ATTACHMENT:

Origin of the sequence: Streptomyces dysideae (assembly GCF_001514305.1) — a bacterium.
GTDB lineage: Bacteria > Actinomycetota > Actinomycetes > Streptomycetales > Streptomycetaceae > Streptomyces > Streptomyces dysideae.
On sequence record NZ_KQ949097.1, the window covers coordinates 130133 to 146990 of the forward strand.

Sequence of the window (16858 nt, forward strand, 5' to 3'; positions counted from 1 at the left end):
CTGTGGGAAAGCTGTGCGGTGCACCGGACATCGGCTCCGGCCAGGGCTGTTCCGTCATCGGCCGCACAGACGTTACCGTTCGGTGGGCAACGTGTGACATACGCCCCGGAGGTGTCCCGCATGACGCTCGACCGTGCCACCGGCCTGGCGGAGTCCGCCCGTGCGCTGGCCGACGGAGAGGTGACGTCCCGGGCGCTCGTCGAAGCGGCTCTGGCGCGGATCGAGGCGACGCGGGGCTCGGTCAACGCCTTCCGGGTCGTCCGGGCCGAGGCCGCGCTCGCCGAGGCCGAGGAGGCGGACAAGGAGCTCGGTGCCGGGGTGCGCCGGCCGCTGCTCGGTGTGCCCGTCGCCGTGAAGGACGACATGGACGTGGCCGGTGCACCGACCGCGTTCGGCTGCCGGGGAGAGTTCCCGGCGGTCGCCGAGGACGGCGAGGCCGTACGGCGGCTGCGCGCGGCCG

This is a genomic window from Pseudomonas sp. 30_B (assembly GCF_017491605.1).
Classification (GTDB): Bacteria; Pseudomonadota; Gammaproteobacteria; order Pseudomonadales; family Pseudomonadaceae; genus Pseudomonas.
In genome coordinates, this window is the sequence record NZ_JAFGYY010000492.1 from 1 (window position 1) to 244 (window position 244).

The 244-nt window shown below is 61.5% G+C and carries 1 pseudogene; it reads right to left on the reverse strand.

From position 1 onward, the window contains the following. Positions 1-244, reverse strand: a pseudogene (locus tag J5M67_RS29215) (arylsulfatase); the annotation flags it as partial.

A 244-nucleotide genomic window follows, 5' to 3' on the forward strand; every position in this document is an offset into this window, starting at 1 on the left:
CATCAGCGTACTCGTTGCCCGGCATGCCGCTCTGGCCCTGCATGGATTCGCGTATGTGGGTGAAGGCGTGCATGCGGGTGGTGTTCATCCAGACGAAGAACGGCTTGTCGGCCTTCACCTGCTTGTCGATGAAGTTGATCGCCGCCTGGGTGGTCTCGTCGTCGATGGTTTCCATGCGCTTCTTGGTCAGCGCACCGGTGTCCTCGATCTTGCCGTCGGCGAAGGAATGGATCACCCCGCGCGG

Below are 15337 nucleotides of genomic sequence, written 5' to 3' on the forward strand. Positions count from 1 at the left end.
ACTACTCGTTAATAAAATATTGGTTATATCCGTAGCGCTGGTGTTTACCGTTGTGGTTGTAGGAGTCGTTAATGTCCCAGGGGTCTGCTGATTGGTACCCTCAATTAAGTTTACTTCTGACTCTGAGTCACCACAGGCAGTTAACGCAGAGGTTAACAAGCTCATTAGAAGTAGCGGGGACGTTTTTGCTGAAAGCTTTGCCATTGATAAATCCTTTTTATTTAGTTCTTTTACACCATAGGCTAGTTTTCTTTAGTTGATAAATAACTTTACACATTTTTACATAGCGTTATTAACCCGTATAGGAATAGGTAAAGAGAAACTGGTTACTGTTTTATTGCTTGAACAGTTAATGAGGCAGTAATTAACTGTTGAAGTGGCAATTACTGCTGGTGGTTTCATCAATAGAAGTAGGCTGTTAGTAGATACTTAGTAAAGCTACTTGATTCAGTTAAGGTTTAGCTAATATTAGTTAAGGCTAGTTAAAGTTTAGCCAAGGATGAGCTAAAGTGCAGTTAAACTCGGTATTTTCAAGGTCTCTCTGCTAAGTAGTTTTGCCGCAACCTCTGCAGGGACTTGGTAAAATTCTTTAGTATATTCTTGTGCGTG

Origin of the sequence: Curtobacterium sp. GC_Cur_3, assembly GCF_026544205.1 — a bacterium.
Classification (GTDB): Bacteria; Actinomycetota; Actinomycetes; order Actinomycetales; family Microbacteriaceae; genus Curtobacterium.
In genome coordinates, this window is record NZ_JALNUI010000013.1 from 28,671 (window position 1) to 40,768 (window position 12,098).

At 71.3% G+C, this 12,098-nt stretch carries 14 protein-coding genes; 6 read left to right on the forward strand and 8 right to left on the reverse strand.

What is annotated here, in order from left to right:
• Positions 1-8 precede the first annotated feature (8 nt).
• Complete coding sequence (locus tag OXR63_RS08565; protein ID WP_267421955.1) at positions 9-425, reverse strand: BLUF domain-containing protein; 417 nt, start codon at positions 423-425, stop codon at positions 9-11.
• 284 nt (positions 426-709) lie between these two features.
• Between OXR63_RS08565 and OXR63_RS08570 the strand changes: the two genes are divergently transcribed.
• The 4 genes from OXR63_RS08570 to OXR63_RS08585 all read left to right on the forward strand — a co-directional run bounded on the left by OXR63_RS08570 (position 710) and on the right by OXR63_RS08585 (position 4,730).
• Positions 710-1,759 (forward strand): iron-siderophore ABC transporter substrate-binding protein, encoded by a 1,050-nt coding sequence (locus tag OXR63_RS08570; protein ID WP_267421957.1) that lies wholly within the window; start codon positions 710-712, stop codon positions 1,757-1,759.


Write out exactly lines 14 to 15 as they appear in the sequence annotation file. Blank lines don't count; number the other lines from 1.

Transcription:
ACTACTCGTTAATAAAATATTGGTTATATCCGTAGCGCTGGTGTTTACCGTTGTGGTTGTAGGAGTCGTTAATGTCCCAGGGGTCTGCTGATTGGTACCCTCAATTAAGTTTACTTCTGACTCTGAGTCACCACAGGCAGTTAACGCAGAGGTTAACAAGCTCATTAGAAGTAGCGGGGACGTTTTTGCTGAAAGCTTTGCCATTGATAAATCCTTTTTATTTAGTTCTTTTACACCATAGGCTAGTTTTCTTTAGTTGATAAATAACTTTACACATTTTTACATAGCGTTATTAACCCGTATAGGAATAGGTAAAGAGAAACTGGTTACTGTTTTATTGCTTGAACAGTTAATGAGGCAGTAATTAACTGTTGAAGTGGCAATTACTGCTGGTGGTTTCATCAATAGAAGTAGGCTGTTAGTAGATACTTAGTAAAGCTACTTGATTCAGTTAAGGTTTAGCTAATATTAGTTAAGGCTAGTTAAAGTTTAGCCAAGGATGAGCTAAAGTGCAGTTAAACTCGGTATTTTCAAGGTCTCTCTGCTAAGTAGTTTTGCCGCAACCTCTGCAGGGACTTGGTAAAATTCTTTAGTATATTCTTGTGCGTG

Origin of the sequence: Curtobacterium sp. GC_Cur_3, assembly GCF_026544205.1 — a bacterium.